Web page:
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Top tags: City Officials' Day at the Capitol 

Senate Moves Forward with Grocery Tax Repeal without Protecting Revenue Sharing

Posted By Justin Ruen, Friday, March 17, 2017

In a dramatic turn of events Thursday afternoon, the Senate amended an income tax relief bill to strip out the income tax provisions and replace those provisions with repealing the sales tax on food. 

The amendment provides no replacement revenue for local governments’ sales tax revenue sharing and would result in a major financial hit to cities, counties and non-school special districts of about $27.5 million annually when fully implemented.  AIC is currently working on estimates to show the potential impact to each city and will share that information as soon as it is available.

House Bill 67 as amended will be debated and voted soon on the Senate floor. 

We ask city officials to contact members of the Senate and respectfully ask that revenue sharing be protected, either in the form of replacement revenue or a hold harmless provision that would establish a floor for distributions.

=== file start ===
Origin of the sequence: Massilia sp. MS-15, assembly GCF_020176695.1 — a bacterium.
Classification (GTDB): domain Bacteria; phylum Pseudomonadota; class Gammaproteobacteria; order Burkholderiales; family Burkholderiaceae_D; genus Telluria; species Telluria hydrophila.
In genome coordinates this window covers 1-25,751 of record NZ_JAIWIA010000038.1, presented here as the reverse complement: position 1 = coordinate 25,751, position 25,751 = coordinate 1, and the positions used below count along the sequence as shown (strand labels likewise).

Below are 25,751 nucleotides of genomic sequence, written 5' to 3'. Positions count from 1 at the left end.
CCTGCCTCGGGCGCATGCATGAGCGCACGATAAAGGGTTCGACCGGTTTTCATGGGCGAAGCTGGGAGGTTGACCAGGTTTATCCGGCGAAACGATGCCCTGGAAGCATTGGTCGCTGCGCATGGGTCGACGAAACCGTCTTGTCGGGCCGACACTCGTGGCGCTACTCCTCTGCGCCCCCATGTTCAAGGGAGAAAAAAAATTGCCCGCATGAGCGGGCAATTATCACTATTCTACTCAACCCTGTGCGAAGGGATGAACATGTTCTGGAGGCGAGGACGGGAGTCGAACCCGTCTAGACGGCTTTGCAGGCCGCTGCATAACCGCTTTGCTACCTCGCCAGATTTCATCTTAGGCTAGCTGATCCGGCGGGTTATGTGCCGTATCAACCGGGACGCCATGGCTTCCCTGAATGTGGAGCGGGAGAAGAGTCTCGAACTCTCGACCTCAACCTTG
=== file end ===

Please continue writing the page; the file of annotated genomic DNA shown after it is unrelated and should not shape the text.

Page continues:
Some of the bill’s proponents argue that growth in sales tax revenue will be sufficient to protect local governments.  But growth in sales tax revenue isn’t guaranteed: in 2009 and 2010, revenue sharing funds to cities declined 17%. 

There is also valid concern about stability of sales tax revenue.  The revenue from the sales tax on food is the most stable part of the state's sales tax revenue.  If legislators approve repealing the sales tax on groceries and the economy then goes into a downturn, the negative impact to sales tax revenue and revenue sharing will be magnified.  

We respect legislators’ desire to provide tax relief in a way that looks out for the most vulnerable members of our society, but it is important that this tax relief be done in such a way that cities are not forced to cut police or fire protection, or raise property taxes.

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City Officials Asked to Contact Legislators to Oppose HB 283

Posted By Justin Ruen, Thursday, March 16, 2017

This morning the House Revenue & Taxation Committee voted to approve a bill that would have very negative impacts on cities’ budget authority.  House Bill 283 will be considered on the House floor very soon and we ask city officials to contact their local legislators to respectfully ask them to oppose this bill.